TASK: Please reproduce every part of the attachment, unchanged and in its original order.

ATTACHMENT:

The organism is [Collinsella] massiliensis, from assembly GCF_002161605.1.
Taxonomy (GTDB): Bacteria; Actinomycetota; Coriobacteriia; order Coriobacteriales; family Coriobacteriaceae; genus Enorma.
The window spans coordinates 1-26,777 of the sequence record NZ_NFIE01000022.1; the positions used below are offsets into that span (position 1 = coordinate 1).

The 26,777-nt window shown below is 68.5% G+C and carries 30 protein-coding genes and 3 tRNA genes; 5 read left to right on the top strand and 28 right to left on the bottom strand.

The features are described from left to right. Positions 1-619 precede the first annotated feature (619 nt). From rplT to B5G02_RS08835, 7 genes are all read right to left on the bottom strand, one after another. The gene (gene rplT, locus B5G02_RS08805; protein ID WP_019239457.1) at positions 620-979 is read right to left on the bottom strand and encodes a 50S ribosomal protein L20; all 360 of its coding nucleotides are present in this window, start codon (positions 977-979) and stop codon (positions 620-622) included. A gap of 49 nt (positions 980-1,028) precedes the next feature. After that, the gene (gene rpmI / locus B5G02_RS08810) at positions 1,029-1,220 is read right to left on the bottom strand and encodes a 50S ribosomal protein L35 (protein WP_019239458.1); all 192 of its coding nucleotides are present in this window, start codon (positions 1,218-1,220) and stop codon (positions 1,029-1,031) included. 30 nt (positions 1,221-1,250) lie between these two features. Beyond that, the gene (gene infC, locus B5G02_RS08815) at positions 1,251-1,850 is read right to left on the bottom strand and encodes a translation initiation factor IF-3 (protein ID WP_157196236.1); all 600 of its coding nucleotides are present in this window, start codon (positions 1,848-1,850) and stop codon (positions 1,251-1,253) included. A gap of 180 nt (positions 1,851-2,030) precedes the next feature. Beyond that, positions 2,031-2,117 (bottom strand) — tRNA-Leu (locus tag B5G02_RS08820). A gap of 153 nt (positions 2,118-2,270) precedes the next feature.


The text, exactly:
The organism is [Collinsella] massiliensis, from assembly GCF_002161605.1.
Taxonomy (GTDB): Bacteria; Actinomycetota; Coriobacteriia; order Coriobacteriales; family Coriobacteriaceae; genus Enorma.
The window spans coordinates 1-26,777 of the sequence record NZ_NFIE01000022.1; the positions used below are offsets into that span (position 1 = coordinate 1).

The 26,777-nt window shown below is 68.5% G+C and carries 30 protein-coding genes and 3 tRNA genes; 5 read left to right on the top strand and 28 right to left on the bottom strand.

The features are described from left to right. Positions 1-619 precede the first annotated feature (619 nt). From rplT to B5G02_RS08835, 7 genes are all read right to left on the bottom strand, one after another. The gene (gene rplT, locus B5G02_RS08805; protein ID WP_019239457.1) at positions 620-979 is read right to left on the bottom strand and encodes a 50S ribosomal protein L20; all 360 of its coding nucleotides are present in this window, start codon (positions 977-979) and stop codon (positions 620-622) included. A gap of 49 nt (positions 980-1,028) precedes the next feature. After that, the gene (gene rpmI / locus B5G02_RS08810) at positions 1,029-1,220 is read right to left on the bottom strand and encodes a 50S ribosomal protein L35 (protein WP_019239458.1); all 192 of its coding nucleotides are present in this window, start codon (positions 1,218-1,220) and stop codon (positions 1,029-1,031) included. 30 nt (positions 1,221-1,250) lie between these two features. Beyond that, the gene (gene infC, locus B5G02_RS08815) at positions 1,251-1,850 is read right to left on the bottom strand and encodes a translation initiation factor IF-3 (protein ID WP_157196236.1); all 600 of its coding nucleotides are present in this window, start codon (positions 1,848-1,850) and stop codon (positions 1,251-1,253) included. A gap of 180 nt (positions 1,851-2,030) precedes the next feature. Beyond that, positions 2,031-2,117 (bottom strand) — tRNA-Leu (locus tag B5G02_RS08820). A gap of 153 nt (positions 2,118-2,270) precedes the next feature.